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Monday, September 06, 2004

The Great Reverse -After two centuries of Western domination, China and India are poised to claim their places via Yale Global

After two centuries of Western domination, China and India are poised to claim their places.As the economies of China and India continue their dizzying growth, it seems that history is preparing to repeat itself. Economist Clyde Prestowitz, in the first of a three-part series, coins the term "The Great Reverse" in reference to the projected Asian-leaning shift in the global balance of power. In his exposition of three discreet waves of globalization, Prestowitz details the developments that facilitated the rise, fall, and rise, once again, of the East's global influence. And if history is any indicator, India and China may, in the coming century, compete for the title, "World Economic Superpower."In the 1990s, four developments laid the foundation for the third wave of globalization, which is now leading to the Great Reverse. In the wake of the Tiananmen Square incident, the leaders of China concluded that the only way to hold onto power was to bring China fully onto the "capitalist road." India, seeing the rapid success of China, also decided to abandon its socialist protectionism in favor of getting on the capitalist freeway. At about the same time, the conclusion of the Uruguay Round of trade talks, along with China's inclusion in the World Trade Organization and the opening of most countries to foreign investment, removed most of the classic barriers to the global flow of goods and capital. Finally, the development and deployment of the internet after 1995 largely negated time and distance as significant cost factors for a vast number of products and services.China is now, without question, the location of choice for most manufacturing. Its huge population provides a continuing supply of low-cost labor. By widely opening the doors to foreign investment, emphasizing education of technologists, and providing major incentives for technology transfer, it has combined inexpensive labor with technology to create a huge competitive advantage similar to that enjoyed by the Portuguese and Spanish half a millennium ago.India has not yet become the same magnet for manufacturing as China, but it is clearly the location of choice for software development and many other services. Again, one should be careful of the conventional wisdom that thinks only in terms of call centers and grunt programming. For example, the British National Health Service recently announced that it is shipping all blood samples to India, where they will be analyzed and the results faxed or e-mailed to the appropriate medical facilities in the United Kingdom.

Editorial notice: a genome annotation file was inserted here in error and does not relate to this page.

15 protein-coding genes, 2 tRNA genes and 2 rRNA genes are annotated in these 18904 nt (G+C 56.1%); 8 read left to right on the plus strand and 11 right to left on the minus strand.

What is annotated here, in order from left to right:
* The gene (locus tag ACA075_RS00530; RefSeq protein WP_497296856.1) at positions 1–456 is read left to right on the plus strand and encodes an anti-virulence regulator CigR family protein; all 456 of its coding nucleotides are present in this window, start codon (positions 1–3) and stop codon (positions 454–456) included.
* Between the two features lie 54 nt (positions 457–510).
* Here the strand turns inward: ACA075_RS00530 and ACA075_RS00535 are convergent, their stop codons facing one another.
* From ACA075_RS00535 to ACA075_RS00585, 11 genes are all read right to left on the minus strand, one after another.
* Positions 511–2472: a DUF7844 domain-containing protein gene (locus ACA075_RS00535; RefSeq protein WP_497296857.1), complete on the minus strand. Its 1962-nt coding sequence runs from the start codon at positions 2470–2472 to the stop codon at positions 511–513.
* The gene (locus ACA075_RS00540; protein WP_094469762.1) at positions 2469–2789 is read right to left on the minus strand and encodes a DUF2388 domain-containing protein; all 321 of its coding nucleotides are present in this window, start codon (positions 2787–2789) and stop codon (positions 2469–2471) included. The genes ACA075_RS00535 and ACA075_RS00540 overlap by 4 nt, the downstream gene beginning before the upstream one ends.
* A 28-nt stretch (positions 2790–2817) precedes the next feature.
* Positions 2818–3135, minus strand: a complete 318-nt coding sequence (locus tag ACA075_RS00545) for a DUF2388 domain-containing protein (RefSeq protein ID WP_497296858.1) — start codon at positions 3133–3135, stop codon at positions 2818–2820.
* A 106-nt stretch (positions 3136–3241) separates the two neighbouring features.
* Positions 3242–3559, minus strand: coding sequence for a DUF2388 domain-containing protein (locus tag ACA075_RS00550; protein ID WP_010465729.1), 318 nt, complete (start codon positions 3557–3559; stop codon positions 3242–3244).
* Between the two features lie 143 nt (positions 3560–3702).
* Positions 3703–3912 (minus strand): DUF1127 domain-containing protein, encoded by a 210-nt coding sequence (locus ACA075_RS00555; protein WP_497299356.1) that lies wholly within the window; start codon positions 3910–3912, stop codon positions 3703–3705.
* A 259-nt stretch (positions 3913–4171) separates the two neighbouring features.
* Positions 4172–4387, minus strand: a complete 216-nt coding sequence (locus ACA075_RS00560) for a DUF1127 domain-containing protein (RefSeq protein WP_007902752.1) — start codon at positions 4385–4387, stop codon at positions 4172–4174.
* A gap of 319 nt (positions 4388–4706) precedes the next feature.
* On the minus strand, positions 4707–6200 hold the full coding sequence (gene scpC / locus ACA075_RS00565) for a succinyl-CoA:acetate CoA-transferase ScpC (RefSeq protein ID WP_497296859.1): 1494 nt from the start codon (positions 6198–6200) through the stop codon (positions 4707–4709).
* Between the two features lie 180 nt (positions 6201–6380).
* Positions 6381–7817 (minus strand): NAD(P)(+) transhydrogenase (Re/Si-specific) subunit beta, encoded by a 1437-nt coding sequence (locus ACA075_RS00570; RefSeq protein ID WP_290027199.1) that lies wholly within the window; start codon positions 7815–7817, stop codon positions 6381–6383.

To this must be added the demographic story. Europe is literally dying. Its people are aging rapidly, and birth rates are far below those necessary to maintain current population levels. By 2050, the population of Germany, for example, will shrink from the present 83 million to about 75 million. This will put a severe limit on European growth prospects. The United States, by dint of immigration and high Hispanic birth rates, will maintain small population growth, but it will age substantially over the next 45 years. Because of its one child policy, China will also begin to age rapidly in about 20 years. But half of India's nearly one billion people are presently under the age of 25, and there is no one child policy here. Thus, in the long run, the 21st century could well turn out to be the Indian century. In any case, it will surely be the century in which Asia resumes its historical position of economic power and influence. A very timely and excellent article - lets wait for Part 11 and Part III. Circumstances alone would not provide leadership to countries like India- after Part II and Part III get published, we shall come with an action plan in this blogsite for acheieving this.

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